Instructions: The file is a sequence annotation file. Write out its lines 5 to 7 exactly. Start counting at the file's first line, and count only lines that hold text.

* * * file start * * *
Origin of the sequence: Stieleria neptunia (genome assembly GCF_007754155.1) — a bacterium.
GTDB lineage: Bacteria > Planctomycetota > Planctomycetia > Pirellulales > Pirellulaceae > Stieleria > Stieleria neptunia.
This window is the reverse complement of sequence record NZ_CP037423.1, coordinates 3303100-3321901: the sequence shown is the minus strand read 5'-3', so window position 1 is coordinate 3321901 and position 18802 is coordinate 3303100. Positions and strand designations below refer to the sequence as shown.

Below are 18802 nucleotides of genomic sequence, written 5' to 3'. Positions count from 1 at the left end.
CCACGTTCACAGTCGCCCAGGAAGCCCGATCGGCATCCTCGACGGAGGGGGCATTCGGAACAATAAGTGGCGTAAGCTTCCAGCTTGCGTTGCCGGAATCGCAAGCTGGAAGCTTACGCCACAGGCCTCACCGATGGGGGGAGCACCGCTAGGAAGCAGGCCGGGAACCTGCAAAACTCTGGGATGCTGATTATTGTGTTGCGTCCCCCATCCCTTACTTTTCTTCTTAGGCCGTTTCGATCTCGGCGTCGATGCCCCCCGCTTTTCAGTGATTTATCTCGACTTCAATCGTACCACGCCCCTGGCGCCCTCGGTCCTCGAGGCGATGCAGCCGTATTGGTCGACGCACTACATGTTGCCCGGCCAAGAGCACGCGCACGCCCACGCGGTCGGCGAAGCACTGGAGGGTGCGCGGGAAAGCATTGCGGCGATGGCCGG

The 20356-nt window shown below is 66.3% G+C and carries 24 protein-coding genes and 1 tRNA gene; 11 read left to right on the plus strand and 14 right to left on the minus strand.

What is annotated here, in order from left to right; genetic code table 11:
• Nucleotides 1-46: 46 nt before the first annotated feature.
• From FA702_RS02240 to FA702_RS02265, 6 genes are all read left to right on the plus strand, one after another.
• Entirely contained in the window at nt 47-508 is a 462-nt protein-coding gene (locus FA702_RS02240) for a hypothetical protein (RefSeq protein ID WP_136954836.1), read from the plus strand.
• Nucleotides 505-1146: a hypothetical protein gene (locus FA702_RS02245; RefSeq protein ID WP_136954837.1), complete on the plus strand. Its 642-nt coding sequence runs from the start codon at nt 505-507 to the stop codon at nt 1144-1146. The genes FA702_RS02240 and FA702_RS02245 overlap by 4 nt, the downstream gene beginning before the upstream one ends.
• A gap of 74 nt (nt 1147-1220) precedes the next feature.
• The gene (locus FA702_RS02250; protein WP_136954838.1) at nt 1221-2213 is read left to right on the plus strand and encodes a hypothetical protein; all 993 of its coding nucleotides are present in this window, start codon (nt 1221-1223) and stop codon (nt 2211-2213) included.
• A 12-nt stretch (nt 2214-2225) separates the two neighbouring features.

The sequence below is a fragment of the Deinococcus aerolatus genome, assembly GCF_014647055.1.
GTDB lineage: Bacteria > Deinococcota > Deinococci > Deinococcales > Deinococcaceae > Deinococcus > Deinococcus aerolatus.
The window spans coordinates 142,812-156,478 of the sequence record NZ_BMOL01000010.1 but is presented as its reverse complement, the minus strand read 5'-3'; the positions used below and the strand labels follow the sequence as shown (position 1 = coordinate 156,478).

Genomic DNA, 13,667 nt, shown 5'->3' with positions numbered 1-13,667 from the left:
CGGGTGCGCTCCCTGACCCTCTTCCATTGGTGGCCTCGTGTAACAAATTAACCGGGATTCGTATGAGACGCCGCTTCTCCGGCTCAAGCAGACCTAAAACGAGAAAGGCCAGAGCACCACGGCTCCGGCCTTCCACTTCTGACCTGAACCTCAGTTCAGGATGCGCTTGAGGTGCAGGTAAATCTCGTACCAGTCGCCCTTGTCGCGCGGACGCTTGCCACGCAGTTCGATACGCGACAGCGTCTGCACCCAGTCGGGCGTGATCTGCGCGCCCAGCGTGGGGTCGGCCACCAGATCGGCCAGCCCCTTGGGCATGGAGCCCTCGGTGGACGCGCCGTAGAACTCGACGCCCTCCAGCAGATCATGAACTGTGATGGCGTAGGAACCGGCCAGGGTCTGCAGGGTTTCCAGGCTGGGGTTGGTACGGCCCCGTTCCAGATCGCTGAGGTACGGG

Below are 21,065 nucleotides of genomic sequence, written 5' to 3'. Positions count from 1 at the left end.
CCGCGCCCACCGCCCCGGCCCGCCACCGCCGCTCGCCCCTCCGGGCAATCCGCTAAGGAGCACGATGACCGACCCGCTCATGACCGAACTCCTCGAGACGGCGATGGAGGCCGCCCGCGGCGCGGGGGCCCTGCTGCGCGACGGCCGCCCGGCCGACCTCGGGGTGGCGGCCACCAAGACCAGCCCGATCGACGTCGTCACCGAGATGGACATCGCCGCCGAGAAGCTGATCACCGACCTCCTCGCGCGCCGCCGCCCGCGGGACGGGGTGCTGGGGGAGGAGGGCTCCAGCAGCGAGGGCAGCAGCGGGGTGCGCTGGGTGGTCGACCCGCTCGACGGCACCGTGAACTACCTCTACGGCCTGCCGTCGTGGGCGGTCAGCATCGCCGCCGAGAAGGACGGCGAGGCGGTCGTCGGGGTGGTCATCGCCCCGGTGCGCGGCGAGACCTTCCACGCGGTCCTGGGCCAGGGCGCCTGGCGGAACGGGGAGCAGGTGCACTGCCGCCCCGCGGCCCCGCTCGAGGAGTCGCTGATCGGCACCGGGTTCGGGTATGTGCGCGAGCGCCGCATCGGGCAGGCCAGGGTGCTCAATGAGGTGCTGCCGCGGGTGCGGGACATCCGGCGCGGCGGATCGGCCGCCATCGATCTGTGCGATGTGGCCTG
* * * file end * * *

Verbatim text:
CCACGTTCACAGTCGCCCAGGAAGCCCGATCGGCATCCTCGACGGAGGGGGCATTCGGAACAATAAGTGGCGTAAGCTTCCAGCTTGCGTTGCCGGAATCGCAAGCTGGAAGCTTACGCCACAGGCCTCACCGATGGGGGGAGCACCGCTAGGAAGCAGGCCGGGAACCTGCAAAACTCTGGGATGCTGATTATTGTGTTGCGTCCCCCATCCCTTACTTTTCTTCTTAGGCCGTTTCGATCTCGGCGTCGATGCCCCCCGCTTTTCAGTGATTTATCTCGACTTCAATCGTACCACGCCCCTGGCGCCCTCGGTCCTCGAGGCGATGCAGCCGTATTGGTCGACGCACTACATGTTGCCCGGCCAAGAGCACGCGCACGCCCACGCGGTCGGCGAAGCACTGGAGGGTGCGCGGGAAAGCATTGCGGCGATGGCCGG

The 20356-nt window shown below is 66.3% G+C and carries 24 protein-coding genes and 1 tRNA gene; 11 read left to right on the plus strand and 14 right to left on the minus strand.

What is annotated here, in order from left to right; genetic code table 11: